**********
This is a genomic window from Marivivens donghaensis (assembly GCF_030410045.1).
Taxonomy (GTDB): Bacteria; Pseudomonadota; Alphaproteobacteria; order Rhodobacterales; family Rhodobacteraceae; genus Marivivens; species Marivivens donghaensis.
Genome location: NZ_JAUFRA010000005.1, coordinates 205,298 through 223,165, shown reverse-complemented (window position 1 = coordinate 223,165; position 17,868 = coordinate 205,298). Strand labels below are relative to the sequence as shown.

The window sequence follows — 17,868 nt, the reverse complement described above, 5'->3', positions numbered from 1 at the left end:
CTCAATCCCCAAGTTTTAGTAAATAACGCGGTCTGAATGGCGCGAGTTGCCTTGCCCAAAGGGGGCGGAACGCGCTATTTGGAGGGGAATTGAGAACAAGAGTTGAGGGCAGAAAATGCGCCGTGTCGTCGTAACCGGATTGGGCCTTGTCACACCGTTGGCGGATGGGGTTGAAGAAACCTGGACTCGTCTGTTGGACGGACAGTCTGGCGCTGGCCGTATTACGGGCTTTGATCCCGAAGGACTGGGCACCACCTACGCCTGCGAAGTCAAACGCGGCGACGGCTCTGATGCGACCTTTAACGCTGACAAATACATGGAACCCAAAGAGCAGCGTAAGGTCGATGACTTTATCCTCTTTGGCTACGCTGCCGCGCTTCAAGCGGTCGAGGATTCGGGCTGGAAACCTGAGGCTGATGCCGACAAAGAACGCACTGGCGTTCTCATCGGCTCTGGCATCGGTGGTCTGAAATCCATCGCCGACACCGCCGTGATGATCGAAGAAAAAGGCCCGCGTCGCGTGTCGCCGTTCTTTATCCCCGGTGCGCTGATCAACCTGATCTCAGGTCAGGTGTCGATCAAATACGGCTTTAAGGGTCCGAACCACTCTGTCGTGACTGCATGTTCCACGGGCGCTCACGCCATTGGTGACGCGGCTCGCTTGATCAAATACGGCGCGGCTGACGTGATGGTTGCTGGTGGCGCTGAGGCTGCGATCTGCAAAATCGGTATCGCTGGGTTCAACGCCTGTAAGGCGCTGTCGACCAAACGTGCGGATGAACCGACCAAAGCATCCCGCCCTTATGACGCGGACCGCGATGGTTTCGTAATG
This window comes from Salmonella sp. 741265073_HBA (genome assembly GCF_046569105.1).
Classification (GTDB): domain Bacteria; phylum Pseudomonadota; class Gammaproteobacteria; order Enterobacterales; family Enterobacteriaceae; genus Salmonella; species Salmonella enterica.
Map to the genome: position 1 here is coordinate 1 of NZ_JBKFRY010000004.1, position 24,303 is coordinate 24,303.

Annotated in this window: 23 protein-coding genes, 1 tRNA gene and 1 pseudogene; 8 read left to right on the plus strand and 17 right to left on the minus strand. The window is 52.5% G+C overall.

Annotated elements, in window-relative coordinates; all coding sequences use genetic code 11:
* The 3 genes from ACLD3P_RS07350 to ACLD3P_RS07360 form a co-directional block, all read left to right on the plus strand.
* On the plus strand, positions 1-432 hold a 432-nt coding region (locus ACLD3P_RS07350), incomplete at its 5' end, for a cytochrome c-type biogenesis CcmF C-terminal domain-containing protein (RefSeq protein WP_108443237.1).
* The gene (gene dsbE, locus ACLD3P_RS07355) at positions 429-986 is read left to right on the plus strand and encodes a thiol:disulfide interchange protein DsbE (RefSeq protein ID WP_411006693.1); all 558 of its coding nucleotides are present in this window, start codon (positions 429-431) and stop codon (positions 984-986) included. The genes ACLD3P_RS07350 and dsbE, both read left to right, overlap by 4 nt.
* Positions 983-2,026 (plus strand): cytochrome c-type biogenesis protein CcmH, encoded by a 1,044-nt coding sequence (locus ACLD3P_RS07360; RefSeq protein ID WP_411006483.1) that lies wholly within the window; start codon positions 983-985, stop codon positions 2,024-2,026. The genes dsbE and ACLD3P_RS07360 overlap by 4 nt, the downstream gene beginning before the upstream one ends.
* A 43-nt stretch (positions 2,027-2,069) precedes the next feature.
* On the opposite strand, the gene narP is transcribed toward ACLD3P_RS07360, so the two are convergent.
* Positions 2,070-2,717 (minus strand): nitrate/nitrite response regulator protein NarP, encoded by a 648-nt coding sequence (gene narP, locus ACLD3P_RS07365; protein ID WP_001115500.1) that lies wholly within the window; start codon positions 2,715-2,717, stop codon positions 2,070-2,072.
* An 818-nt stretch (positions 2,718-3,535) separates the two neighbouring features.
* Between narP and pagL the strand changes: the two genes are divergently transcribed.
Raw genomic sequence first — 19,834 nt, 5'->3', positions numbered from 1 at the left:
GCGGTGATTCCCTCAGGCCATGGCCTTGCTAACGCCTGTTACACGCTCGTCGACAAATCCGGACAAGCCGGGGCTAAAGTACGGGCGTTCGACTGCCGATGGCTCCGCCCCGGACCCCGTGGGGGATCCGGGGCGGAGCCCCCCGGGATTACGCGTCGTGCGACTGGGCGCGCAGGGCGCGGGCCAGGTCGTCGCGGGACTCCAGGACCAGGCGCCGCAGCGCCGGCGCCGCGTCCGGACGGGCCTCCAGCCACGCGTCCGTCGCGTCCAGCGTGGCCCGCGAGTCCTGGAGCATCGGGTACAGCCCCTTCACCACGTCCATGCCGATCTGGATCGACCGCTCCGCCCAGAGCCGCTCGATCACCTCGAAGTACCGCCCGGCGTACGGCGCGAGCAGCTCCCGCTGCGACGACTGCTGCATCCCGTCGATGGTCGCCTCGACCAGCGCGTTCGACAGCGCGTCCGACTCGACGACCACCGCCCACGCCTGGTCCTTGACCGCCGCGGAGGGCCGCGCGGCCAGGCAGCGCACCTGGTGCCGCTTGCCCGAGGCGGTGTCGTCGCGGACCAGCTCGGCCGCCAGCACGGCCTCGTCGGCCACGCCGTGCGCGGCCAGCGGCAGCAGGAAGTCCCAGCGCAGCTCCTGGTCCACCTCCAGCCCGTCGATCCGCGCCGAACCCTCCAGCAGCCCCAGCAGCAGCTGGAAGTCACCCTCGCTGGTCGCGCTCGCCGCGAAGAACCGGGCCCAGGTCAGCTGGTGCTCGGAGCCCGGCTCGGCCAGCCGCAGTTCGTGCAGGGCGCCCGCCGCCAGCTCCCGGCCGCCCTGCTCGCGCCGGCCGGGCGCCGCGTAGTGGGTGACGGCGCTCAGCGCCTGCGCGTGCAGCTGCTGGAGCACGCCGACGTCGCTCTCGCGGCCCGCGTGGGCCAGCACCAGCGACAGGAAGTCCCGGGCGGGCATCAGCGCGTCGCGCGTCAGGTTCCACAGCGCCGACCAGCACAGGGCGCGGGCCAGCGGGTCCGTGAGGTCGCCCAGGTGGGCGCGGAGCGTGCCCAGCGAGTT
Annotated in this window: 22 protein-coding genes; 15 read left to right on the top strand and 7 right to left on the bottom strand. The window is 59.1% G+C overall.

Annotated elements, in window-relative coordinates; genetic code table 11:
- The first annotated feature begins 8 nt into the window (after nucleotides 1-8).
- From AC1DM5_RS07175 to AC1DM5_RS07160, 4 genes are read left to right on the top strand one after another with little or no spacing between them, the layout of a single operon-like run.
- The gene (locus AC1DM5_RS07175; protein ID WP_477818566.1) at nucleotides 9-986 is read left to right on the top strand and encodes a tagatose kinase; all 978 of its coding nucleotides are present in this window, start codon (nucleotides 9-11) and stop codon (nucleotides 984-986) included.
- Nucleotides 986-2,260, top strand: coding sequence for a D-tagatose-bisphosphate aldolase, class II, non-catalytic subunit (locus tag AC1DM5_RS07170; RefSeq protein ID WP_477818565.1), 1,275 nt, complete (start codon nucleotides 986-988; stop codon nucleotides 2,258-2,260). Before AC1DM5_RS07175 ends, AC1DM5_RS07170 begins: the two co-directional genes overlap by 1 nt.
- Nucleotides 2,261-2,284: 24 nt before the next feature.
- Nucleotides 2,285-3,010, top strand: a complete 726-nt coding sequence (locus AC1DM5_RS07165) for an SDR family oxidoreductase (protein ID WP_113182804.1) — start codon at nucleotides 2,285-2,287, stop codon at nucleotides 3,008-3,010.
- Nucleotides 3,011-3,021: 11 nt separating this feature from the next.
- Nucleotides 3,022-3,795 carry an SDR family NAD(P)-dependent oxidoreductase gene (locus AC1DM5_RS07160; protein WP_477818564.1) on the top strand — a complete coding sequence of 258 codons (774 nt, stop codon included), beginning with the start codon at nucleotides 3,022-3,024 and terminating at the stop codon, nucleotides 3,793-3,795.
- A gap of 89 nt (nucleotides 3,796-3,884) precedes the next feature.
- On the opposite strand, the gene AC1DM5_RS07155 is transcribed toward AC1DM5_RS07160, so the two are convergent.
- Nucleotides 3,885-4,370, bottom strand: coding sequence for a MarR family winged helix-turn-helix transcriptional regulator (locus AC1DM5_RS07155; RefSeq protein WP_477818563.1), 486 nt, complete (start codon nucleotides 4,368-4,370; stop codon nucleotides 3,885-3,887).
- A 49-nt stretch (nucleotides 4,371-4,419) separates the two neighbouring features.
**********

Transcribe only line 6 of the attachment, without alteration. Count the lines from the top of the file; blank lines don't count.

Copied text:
This window comes from Salmonella sp. 741265073_HBA (genome assembly GCF_046569105.1).